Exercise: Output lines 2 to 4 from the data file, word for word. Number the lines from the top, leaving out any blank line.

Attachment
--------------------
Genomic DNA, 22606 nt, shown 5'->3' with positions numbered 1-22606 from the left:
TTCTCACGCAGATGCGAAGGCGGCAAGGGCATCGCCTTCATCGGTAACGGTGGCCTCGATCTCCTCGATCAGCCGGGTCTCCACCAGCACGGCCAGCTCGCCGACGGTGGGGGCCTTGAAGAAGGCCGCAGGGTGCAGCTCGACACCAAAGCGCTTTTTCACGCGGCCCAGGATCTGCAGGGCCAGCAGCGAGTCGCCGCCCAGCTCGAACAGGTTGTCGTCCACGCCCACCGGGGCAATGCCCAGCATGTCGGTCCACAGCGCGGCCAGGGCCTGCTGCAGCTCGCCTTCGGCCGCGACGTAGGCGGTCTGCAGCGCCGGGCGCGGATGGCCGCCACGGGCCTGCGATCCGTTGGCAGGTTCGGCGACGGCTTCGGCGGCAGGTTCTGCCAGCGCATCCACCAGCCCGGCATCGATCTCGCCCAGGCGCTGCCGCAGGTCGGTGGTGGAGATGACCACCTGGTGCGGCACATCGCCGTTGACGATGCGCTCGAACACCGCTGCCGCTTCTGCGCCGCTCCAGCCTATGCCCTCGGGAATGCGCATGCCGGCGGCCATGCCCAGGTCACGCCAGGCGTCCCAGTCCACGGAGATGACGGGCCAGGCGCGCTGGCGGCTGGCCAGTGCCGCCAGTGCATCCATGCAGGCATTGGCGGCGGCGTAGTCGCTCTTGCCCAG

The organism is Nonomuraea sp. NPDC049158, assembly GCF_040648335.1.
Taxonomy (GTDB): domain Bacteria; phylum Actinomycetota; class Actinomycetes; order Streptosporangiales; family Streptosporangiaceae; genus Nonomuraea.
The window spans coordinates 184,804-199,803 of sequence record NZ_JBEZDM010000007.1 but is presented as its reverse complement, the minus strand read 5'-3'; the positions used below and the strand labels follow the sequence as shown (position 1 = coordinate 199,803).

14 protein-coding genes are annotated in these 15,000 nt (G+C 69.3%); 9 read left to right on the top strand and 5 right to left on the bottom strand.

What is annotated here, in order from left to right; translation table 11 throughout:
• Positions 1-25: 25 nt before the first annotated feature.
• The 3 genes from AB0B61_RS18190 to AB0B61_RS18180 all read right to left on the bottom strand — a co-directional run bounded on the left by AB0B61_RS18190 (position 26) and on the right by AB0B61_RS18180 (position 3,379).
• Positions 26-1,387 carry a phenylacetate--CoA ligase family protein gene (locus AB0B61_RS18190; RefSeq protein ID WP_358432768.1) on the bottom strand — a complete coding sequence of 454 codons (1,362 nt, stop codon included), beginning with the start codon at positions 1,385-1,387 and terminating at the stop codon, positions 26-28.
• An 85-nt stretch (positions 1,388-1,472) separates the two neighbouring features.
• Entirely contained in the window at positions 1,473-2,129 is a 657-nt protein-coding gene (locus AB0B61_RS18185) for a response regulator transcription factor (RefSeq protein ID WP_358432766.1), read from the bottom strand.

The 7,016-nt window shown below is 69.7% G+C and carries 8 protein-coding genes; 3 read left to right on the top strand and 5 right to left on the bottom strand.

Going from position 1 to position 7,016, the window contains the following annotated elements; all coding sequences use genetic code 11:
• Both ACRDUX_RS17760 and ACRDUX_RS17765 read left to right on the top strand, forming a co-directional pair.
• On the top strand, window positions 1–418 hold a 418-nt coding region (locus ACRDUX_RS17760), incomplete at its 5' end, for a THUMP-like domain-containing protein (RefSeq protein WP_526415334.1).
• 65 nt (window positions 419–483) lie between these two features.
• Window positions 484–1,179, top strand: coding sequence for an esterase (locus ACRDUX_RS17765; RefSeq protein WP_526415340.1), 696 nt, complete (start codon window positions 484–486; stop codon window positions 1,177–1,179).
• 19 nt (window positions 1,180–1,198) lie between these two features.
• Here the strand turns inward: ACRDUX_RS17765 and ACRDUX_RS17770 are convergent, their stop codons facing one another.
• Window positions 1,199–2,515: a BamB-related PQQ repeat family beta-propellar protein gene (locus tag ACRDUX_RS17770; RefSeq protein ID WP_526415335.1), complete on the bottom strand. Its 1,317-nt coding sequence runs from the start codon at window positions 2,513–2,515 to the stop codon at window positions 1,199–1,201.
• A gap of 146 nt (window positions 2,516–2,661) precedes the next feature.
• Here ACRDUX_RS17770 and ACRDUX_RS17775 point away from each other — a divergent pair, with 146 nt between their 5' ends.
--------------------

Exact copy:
TTCTCACGCAGATGCGAAGGCGGCAAGGGCATCGCCTTCATCGGTAACGGTGGCCTCGATCTCCTCGATCAGCCGGGTCTCCACCAGCACGGCCAGCTCGCCGACGGTGGGGGCCTTGAAGAAGGCCGCAGGGTGCAGCTCGACACCAAAGCGCTTTTTCACGCGGCCCAGGATCTGCAGGGCCAGCAGCGAGTCGCCGCCCAGCTCGAACAGGTTGTCGTCCACGCCCACCGGGGCAATGCCCAGCATGTCGGTCCACAGCGCGGCCAGGGCCTGCTGCAGCTCGCCTTCGGCCGCGACGTAGGCGGTCTGCAGCGCCGGGCGCGGATGGCCGCCACGGGCCTGCGATCCGTTGGCAGGTTCGGCGACGGCTTCGGCGGCAGGTTCTGCCAGCGCATCCACCAGCCCGGCATCGATCTCGCCCAGGCGCTGCCGCAGGTCGGTGGTGGAGATGACCACCTGGTGCGGCACATCGCCGTTGACGATGCGCTCGAACACCGCTGCCGCTTCTGCGCCGCTCCAGCCTATGCCCTCGGGAATGCGCATGCCGGCGGCCATGCCCAGGTCACGCCAGGCGTCCCAGTCCACGGAGATGACGGGCCAGGCGCGCTGGCGGCTGGCCAGTGCCGCCAGTGCATCCATGCAGGCATTGGCGGCGGCGTAGTCGCTCTTGCCCAG

The organism is Nonomuraea sp. NPDC049158, assembly GCF_040648335.1.
Taxonomy (GTDB): domain Bacteria; phylum Actinomycetota; class Actinomycetes; order Streptosporangiales; family Streptosporangiaceae; genus Nonomuraea.